Routine checks cheered for heart health
Editor’s note: This is the second of a weekly series focusing on cardiovascular health to be published in February, American Heart Month.
CORTLAND — “Car guy” Joe Wilson believes in routine maintenance — for both his vehicles and his cardiovascular system.
A routine checkup “is probably what saved my life,” he said.
Wilson, 59, of Cortland, an engineering supervisor at Aptiv in Howland, underwent double-bypass surgery Dec. 13.
For Christmas, his grandkids gave him a black T-shirt emblazoned with a V-twin motorcycle engine over a large, red heart. The words above and below the heart and engine proclaim, “Original body. Rebuilt engine. Runs like a charm.”
Wilson said that he felt no symptoms of a heart problem. It was just a regularly scheduled stress test that didn’t go so well this time. That led to a heart catheterization, which is when a tube with a camera is inserted into an artery through the wrist or groin and run up to the heart.
The catheter showed one cardiac artery was 75 percent blocked and the left anterior descending artery — the so-called “widowmaker” — 80 percent blocked.
“At that point, he scheduled me for a bypass,” Wilson said. “With preventive maintenance, we avoided a nasty outcome. I think I had a heart attack in my future. We avoided that.”
Wilson was a stickler for routine maintenance because of his family history of heart disease.
“My dad had his first heart attack at 50,” Wilson said. “It almost killed my dad when he was 50 years old. After that, my mom had us all get our cholesterol checked.”
His was high and remained so no matter what he did with his diet or exercise.
“I’ve been on statins for high cholesterol for 25 or 30 years — I don’t even remember,” he said.
He made the mistake of thinking it all had to do with his weight. Once he dropped 50 pounds when he and his wife signed up for Weight Watchers. Then he ditched the statins, because hey, slim and trim means no problems–or so he thought.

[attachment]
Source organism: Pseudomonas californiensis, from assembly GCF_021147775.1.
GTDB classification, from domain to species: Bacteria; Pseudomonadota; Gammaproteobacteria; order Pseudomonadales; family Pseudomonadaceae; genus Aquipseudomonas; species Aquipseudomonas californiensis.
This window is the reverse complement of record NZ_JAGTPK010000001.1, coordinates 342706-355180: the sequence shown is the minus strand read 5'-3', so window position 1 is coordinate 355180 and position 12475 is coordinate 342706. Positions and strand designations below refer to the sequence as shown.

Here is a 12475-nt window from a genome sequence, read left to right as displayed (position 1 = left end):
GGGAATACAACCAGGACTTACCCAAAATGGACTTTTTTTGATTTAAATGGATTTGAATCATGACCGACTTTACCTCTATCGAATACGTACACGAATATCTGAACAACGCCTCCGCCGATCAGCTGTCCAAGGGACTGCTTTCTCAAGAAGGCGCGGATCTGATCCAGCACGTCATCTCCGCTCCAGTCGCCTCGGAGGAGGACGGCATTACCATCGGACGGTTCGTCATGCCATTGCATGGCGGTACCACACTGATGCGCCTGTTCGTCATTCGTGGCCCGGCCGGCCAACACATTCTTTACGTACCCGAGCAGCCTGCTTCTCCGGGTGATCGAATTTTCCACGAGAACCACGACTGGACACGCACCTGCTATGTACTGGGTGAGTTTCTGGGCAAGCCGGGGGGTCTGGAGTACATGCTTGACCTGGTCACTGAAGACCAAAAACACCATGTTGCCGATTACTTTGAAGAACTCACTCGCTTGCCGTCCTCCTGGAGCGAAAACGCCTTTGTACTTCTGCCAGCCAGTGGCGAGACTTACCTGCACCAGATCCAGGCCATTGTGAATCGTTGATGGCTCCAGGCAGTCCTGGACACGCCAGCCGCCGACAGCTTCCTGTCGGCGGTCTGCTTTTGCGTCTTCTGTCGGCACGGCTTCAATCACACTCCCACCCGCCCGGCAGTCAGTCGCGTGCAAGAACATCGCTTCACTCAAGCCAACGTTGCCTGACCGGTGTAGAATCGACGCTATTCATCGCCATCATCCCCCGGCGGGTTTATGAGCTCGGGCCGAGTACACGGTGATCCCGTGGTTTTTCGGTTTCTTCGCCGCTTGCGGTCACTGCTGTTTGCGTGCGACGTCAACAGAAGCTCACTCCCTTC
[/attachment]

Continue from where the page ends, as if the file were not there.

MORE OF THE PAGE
At his next checkup, Wilson’s cholesterol was up by 99 points. Even though he was making a concentrated effort to eat healthy foods and exercise, his genetic predispostion to high cholesterol, and his family history of heart disease, still loomed over him.
“As I approached 50, I thought, uh-oh, the clock’s ticking. I would joke, ‘I’m overdue.’ I didn’t know how serious it was.”
“I knew the potential existed. I knew it could kill me. I knew to take it seriously.”
Part of that preventive maintenance was undergoing stress tests. His last one — his fourth or fifth, he doesn’t remember — was in November. “The results weren’t as good as the doctor would have liked,” he said.
Still, he wasn’t prepared for what the catheterization would show. When he showed up at Trumbull Regional Medical Center in Warren for the cath, “I joked that I was the healthiest guy on the fourth floor. I felt great.”
A heart attack occurs when blood cannot flow to the heart muscle.
Coronary bypass surgery involves taking a healthy blood vessel from the patient’s arm, leg or chest, and connecting it above and below the blocked cardiac arteries. That creates a new pathway for blood to flow to the heart muscle, bypassing the blockage.
The procedure doesn’t cue cure heart disease but it can ease symptoms, such as chest pain and shortness of breath.
Wilson said that after surgery, he remained in the hospital for six days.
The day after surgery, he had a touch of a-fib — atrial fibrillation — which is characterized by extremely fast or irregular beats in the atria, or upper chambers of the heart.
“They had me up and walking, sitting up in a chair, some medication. It got my heart back in rhythm,” Wilson said.
At home, he still had to take it easy while his sternum healed. During open heart surgery, the surgeon cuts through the breastbone and spreads the ribcage for access to the heart. Wilson said that he couldn’t even walk outside to fetch the morning paper for his wife because the winter chill hurt his chest.